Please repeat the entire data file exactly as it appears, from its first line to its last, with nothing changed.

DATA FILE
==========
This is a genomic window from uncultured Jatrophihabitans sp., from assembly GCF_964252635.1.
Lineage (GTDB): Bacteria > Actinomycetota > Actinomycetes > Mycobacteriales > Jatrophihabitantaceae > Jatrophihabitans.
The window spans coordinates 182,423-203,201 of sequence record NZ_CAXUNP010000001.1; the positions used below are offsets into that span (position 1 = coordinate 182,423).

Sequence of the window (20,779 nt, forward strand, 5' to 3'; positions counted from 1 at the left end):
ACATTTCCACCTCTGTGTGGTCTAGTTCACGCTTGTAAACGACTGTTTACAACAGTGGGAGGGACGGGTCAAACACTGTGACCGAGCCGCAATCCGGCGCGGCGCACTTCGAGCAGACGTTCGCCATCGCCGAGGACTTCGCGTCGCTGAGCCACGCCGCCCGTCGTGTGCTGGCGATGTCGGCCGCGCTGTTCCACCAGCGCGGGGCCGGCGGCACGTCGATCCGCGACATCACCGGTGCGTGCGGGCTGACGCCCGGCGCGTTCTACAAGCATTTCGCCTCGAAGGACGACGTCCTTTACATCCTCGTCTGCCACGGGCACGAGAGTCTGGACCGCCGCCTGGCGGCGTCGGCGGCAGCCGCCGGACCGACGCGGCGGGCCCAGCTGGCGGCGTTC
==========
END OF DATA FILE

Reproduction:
This is a genomic window from uncultured Jatrophihabitans sp., from assembly GCF_964252635.1.
Lineage (GTDB): Bacteria > Actinomycetota > Actinomycetes > Mycobacteriales > Jatrophihabitantaceae > Jatrophihabitans.
The window spans coordinates 182,423-203,201 of sequence record NZ_CAXUNP010000001.1; the positions used below are offsets into that span (position 1 = coordinate 182,423).

Sequence of the window (20,779 nt, forward strand, 5' to 3'; positions counted from 1 at the left end):
ACATTTCCACCTCTGTGTGGTCTAGTTCACGCTTGTAAACGACTGTTTACAACAGTGGGAGGGACGGGTCAAACACTGTGACCGAGCCGCAATCCGGCGCGGCGCACTTCGAGCAGACGTTCGCCATCGCCGAGGACTTCGCGTCGCTGAGCCACGCCGCCCGTCGTGTGCTGGCGATGTCGGCCGCGCTGTTCCACCAGCGCGGGGCCGGCGGCACGTCGATCCGCGACATCACCGGTGCGTGCGGGCTGACGCCCGGCGCGTTCTACAAGCATTTCGCCTCGAAGGACGACGTCCTTTACATCCTCGTCTGCCACGGGCACGAGAGTCTGGACCGCCGCCTGGCGGCGTCGGCGGCAGCCGCCGGACCGACGCGGCGGGCCCAGCTGGCGGCGTTC